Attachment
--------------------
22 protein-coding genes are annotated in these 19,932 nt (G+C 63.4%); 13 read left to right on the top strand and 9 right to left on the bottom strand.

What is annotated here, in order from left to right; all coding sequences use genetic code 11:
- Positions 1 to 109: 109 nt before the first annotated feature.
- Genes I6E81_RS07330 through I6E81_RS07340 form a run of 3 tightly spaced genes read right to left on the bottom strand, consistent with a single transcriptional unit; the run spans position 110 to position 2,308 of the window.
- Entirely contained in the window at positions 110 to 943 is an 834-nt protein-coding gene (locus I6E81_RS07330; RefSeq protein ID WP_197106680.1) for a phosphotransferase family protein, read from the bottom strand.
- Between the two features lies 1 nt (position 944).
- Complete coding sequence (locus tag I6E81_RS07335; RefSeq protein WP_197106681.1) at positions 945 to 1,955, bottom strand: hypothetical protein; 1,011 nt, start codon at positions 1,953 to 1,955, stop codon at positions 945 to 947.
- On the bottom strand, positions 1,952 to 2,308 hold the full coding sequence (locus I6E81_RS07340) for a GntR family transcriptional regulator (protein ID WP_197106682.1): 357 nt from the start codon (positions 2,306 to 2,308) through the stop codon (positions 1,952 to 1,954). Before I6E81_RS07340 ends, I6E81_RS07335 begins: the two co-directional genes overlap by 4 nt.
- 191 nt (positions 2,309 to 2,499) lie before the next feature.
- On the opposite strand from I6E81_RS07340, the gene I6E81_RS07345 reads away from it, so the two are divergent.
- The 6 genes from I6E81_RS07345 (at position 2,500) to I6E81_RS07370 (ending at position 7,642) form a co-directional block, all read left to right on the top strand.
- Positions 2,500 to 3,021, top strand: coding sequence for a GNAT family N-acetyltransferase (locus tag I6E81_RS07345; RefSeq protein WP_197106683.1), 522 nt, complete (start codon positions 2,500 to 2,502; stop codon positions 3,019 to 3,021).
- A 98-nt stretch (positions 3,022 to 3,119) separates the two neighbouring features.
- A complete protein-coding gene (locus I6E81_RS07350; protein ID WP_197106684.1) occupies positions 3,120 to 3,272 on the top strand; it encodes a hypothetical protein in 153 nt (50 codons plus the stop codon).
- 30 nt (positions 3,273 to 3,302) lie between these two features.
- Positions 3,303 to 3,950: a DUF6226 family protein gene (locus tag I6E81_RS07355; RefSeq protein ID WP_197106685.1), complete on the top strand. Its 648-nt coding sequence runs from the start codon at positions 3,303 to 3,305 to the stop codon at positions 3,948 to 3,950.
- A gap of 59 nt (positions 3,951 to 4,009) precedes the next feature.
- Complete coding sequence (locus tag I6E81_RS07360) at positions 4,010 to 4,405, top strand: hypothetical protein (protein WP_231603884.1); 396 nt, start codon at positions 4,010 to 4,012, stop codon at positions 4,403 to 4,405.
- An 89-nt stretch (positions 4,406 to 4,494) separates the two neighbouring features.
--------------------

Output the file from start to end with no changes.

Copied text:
22 protein-coding genes are annotated in these 19,932 nt (G+C 63.4%); 13 read left to right on the top strand and 9 right to left on the bottom strand.

What is annotated here, in order from left to right; all coding sequences use genetic code 11:
- Positions 1 to 109: 109 nt before the first annotated feature.
- Genes I6E81_RS07330 through I6E81_RS07340 form a run of 3 tightly spaced genes read right to left on the bottom strand, consistent with a single transcriptional unit; the run spans position 110 to position 2,308 of the window.
- Entirely contained in the window at positions 110 to 943 is an 834-nt protein-coding gene (locus I6E81_RS07330; RefSeq protein ID WP_197106680.1) for a phosphotransferase family protein, read from the bottom strand.
- Between the two features lies 1 nt (position 944).
- Complete coding sequence (locus tag I6E81_RS07335; RefSeq protein WP_197106681.1) at positions 945 to 1,955, bottom strand: hypothetical protein; 1,011 nt, start codon at positions 1,953 to 1,955, stop codon at positions 945 to 947.
- On the bottom strand, positions 1,952 to 2,308 hold the full coding sequence (locus I6E81_RS07340) for a GntR family transcriptional regulator (protein ID WP_197106682.1): 357 nt from the start codon (positions 2,306 to 2,308) through the stop codon (positions 1,952 to 1,954). Before I6E81_RS07340 ends, I6E81_RS07335 begins: the two co-directional genes overlap by 4 nt.
- 191 nt (positions 2,309 to 2,499) lie before the next feature.
- On the opposite strand from I6E81_RS07340, the gene I6E81_RS07345 reads away from it, so the two are divergent.
- The 6 genes from I6E81_RS07345 (at position 2,500) to I6E81_RS07370 (ending at position 7,642) form a co-directional block, all read left to right on the top strand.
- Positions 2,500 to 3,021, top strand: coding sequence for a GNAT family N-acetyltransferase (locus tag I6E81_RS07345; RefSeq protein WP_197106683.1), 522 nt, complete (start codon positions 2,500 to 2,502; stop codon positions 3,019 to 3,021).
- A 98-nt stretch (positions 3,022 to 3,119) separates the two neighbouring features.
- A complete protein-coding gene (locus I6E81_RS07350; protein ID WP_197106684.1) occupies positions 3,120 to 3,272 on the top strand; it encodes a hypothetical protein in 153 nt (50 codons plus the stop codon).
- 30 nt (positions 3,273 to 3,302) lie between these two features.
- Positions 3,303 to 3,950: a DUF6226 family protein gene (locus tag I6E81_RS07355; RefSeq protein ID WP_197106685.1), complete on the top strand. Its 648-nt coding sequence runs from the start codon at positions 3,303 to 3,305 to the stop codon at positions 3,948 to 3,950.
- A gap of 59 nt (positions 3,951 to 4,009) precedes the next feature.
- Complete coding sequence (locus tag I6E81_RS07360) at positions 4,010 to 4,405, top strand: hypothetical protein (protein WP_231603884.1); 396 nt, start codon at positions 4,010 to 4,012, stop codon at positions 4,403 to 4,405.
- An 89-nt stretch (positions 4,406 to 4,494) separates the two neighbouring features.